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The Musical Mind - by Kim LaCoste
A musical mind is different from other types of minds. It has been proven that the earlier a child begins his/her study in music, the part of the brain that separates the two hemispheres grows, as the brain is preparing itself for new information. It has also been shown that learning music at an early age enhances a child’s mind for learning other subjects, such as match and science. A person with the mind of a musician takes on various forms, in that he/she is affected by the surroundings in which he/she exists. So much can affect the mind that contains ideas of music, to the point where the music itself can work for or against the person. I’m not talking about drug or alcohol abuse. I speaking to the psychological aspects where just striving to achieve in music against a lot of negative factors can be so demanding one can lose his/her grip on life. The words “hang in there” are very close to home when it comes to musicians.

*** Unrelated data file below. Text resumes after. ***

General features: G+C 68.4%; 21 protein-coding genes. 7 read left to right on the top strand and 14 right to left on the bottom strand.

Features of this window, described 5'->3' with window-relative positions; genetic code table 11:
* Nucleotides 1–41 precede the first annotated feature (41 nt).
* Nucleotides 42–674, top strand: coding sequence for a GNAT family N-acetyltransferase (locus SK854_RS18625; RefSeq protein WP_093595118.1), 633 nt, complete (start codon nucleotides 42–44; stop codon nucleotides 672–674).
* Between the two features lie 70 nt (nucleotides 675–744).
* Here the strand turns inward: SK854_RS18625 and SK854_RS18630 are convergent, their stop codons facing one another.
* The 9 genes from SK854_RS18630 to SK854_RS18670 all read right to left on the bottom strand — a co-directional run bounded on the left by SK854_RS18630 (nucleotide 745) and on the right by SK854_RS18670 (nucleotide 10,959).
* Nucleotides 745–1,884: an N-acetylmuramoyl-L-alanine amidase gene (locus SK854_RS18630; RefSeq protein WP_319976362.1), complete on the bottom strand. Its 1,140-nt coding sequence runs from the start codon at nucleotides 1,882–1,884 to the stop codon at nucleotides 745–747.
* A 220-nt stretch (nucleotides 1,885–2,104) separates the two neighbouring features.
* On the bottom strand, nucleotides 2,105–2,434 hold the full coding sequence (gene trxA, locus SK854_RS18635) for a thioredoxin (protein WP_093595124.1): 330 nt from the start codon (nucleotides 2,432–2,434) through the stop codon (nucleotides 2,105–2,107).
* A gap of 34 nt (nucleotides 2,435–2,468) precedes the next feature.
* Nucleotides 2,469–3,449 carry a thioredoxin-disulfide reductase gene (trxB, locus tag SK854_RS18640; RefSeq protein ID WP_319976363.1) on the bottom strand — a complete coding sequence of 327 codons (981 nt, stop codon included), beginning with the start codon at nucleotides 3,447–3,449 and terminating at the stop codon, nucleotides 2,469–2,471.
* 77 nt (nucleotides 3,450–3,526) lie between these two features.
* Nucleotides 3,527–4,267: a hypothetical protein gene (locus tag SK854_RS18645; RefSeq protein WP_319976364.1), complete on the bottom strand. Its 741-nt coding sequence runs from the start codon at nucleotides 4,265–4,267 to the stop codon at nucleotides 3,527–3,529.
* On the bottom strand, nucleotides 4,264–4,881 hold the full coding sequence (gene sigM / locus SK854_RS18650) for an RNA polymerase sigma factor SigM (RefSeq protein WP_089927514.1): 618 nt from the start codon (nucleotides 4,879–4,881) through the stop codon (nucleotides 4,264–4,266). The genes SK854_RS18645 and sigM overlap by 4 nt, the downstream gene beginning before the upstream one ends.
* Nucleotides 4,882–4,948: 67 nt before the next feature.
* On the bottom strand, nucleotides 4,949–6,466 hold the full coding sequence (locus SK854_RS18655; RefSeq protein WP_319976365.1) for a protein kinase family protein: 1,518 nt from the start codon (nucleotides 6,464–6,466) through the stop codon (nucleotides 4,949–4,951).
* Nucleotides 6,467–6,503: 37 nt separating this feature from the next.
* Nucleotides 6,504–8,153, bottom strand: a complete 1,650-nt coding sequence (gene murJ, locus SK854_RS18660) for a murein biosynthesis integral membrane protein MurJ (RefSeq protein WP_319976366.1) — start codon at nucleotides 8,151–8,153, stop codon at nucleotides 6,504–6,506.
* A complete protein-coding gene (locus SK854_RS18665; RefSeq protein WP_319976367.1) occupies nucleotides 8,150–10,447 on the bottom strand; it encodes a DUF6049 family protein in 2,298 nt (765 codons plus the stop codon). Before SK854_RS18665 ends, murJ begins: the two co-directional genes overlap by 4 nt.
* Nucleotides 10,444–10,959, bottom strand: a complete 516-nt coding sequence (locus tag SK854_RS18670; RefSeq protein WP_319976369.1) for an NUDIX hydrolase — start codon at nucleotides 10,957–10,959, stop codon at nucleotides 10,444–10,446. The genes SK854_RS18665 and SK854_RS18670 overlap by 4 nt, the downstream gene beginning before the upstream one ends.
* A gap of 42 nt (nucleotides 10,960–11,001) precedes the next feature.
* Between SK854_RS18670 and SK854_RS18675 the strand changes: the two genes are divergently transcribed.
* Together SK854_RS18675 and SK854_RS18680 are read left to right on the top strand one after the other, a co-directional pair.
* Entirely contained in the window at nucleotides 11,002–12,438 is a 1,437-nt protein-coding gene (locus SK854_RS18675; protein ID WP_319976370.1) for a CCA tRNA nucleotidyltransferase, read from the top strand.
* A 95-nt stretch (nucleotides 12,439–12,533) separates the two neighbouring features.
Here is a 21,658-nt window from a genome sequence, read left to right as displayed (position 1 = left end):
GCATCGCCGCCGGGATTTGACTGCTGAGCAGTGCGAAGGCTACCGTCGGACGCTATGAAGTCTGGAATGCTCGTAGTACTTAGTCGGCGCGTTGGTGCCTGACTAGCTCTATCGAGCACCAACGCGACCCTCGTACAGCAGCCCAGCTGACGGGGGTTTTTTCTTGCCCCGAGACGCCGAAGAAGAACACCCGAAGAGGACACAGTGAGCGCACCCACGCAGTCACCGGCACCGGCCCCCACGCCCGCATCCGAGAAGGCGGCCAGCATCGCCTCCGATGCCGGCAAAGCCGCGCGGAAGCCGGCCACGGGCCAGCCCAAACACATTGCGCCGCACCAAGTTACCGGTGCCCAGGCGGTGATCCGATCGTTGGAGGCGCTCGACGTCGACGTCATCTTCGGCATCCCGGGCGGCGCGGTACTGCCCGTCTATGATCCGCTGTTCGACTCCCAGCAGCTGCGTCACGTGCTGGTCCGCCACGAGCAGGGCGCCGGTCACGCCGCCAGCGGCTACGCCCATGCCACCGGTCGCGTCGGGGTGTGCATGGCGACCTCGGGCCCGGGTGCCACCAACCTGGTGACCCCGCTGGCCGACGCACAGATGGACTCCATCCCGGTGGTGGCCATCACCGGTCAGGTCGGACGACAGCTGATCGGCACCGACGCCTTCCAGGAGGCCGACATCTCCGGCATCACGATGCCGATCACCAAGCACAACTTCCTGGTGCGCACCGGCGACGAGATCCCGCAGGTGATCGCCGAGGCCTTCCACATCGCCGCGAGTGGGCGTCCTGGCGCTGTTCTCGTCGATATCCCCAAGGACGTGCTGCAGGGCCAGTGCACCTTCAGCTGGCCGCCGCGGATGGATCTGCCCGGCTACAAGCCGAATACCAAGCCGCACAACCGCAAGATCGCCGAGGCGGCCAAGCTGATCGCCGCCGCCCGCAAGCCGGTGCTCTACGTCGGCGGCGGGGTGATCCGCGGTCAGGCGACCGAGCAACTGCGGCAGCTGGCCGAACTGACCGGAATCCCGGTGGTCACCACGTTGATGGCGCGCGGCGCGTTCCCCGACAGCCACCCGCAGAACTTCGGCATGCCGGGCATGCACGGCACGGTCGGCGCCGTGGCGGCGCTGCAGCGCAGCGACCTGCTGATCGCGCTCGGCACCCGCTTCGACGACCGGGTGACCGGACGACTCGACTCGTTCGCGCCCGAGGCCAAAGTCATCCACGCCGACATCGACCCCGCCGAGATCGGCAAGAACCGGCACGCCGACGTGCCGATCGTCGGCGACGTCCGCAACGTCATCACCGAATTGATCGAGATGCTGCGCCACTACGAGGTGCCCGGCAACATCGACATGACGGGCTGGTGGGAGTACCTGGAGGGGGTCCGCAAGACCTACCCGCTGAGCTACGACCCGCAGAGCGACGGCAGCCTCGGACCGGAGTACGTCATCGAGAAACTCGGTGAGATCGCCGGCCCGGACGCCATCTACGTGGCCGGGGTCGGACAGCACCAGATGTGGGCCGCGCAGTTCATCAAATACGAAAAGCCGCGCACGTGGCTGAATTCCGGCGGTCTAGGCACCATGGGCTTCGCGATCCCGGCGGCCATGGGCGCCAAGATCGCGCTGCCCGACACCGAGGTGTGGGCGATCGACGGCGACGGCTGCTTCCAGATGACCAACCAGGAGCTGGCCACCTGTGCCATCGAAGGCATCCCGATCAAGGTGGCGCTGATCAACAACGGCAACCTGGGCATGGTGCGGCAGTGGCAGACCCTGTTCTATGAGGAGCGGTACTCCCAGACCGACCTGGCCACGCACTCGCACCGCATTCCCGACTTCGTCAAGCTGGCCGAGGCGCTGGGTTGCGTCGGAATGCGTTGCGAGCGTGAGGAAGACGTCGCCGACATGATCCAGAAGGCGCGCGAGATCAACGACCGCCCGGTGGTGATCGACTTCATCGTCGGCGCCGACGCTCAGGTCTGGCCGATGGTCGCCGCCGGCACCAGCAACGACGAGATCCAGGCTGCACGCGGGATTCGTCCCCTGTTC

I can say that because I have been waiting a long time to reach the “rainbow” where the idea of a day job is nonexistent. I don’t have an unrealistic perception about success because I’m not about the money when it comes to my music. Success to me one day will be when I don’t have to get up at 4am four days a week to work 10 hours in an office. If I don’t maintain a positive attitude toward my music, I will fail – period. That’s one side of dealing with life when it can mess with your psyche, especially if you have a strong love for music. On the other hand, let’s say that you have to put up with jealous spouses/girlfriends. Stress of this type can impact your performance, your compositional skills and/or your overall peace of mind. This is the kind of crap that a musician (or anyone, for that matter) doesn’t need. Musicians were born to play music, not be involved with war games! A musical mind goes on a long journey. There are so many levels of development: there’s the beginning, where you learn simple, yet fundamental aspects, such as understanding what a staff is, the treble and bass clefs, the difference between whole, half or quarter notes, or learning time signatures, such as differentiating between what it means to read something in 4/4 or cut time. You begin to learn simplistic melodies/rhythmic patterns and if the ability is in you, you graduate to much more complex musical situations. Throughout all of this development, it’s crucial for such an abstract mind to have positive input, as negative input only destroys a person’s aspiration to succeed in this art form. Then there’s mind expansion via the use of drugs or alcohol for one’s creativity. One should not fool oneself. For some, what you may see as being harmless and/or recreational can hurt you in the long run. However, there are those who have been able to compose even more creatively under the influence of alcohol, stimulants or hallucinogens. I suppose it’s a matter of how much you have control over it. We’ve read too many stories about what happens when the substance takes control.